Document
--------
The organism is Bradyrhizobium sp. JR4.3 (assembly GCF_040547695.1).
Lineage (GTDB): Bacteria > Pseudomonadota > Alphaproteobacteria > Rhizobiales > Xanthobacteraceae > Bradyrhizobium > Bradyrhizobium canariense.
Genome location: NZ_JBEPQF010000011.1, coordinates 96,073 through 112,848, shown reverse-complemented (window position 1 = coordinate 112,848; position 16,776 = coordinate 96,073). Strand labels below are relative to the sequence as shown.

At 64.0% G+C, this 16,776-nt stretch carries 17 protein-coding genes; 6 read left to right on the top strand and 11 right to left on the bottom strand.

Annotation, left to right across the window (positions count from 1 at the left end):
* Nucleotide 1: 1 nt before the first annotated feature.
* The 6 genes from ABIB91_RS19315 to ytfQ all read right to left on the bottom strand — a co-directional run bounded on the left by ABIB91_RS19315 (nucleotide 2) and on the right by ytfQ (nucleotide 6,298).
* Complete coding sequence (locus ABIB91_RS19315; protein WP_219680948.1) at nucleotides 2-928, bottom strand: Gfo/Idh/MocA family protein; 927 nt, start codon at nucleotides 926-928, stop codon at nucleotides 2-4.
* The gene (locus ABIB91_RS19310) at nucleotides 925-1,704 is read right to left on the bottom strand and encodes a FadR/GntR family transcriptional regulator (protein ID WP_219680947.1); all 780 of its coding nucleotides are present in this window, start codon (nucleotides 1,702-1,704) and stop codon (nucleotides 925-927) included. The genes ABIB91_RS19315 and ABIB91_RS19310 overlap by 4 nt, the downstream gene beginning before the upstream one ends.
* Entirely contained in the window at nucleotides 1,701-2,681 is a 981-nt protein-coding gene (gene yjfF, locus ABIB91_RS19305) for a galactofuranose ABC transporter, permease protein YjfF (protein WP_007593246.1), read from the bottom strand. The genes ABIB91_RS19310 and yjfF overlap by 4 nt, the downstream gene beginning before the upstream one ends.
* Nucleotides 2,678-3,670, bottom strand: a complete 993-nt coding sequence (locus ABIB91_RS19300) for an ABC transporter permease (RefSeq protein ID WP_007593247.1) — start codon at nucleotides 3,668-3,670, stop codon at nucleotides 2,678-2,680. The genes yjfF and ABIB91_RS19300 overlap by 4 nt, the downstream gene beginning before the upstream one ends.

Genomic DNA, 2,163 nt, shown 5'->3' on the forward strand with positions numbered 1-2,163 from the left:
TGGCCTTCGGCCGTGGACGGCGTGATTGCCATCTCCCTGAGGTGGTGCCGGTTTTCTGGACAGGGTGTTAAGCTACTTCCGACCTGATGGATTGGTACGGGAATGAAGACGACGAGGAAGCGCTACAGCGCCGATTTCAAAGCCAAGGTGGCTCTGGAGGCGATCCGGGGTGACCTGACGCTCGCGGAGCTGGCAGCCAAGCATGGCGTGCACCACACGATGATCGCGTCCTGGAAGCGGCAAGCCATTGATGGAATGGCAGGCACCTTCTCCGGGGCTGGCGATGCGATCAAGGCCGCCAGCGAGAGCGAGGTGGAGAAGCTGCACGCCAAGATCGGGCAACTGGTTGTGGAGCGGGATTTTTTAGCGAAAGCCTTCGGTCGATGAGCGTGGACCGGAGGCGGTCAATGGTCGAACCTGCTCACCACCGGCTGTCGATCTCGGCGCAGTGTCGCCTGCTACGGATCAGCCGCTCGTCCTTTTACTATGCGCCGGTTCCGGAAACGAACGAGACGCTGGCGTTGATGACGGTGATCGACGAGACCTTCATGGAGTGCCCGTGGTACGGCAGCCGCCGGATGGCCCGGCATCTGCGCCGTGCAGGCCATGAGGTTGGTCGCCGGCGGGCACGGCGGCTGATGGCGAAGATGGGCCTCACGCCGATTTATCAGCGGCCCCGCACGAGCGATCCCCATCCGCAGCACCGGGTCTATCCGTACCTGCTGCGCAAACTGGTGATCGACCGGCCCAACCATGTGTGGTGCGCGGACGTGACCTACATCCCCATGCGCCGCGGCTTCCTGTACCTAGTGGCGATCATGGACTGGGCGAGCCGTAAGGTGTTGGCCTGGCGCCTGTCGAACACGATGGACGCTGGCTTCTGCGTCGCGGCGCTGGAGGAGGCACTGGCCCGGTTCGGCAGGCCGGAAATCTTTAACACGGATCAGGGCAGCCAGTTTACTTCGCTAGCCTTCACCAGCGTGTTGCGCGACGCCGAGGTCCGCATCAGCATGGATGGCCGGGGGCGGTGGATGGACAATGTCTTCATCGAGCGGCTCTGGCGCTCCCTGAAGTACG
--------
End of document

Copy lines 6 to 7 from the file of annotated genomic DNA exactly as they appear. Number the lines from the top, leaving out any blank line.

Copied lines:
* Nucleotide 1: 1 nt before the first annotated feature.
* The 6 genes from ABIB91_RS19315 to ytfQ all read right to left on the bottom strand — a co-directional run bounded on the left by ABIB91_RS19315 (nucleotide 2) and on the right by ytfQ (nucleotide 6,298).